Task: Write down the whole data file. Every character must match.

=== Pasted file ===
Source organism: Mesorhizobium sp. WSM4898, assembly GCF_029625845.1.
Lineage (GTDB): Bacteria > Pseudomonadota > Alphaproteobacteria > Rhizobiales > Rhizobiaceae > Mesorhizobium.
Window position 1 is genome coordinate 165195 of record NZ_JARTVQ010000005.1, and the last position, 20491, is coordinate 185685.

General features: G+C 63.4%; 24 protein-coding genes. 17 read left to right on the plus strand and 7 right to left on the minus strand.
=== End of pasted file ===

Source organism: Mesorhizobium sp. WSM4898, assembly GCF_029625845.1.
Lineage (GTDB): Bacteria > Pseudomonadota > Alphaproteobacteria > Rhizobiales > Rhizobiaceae > Mesorhizobium.
Window position 1 is genome coordinate 165195 of record NZ_JARTVQ010000005.1, and the last position, 20491, is coordinate 185685.

General features: G+C 63.4%; 24 protein-coding genes. 17 read left to right on the plus strand and 7 right to left on the minus strand.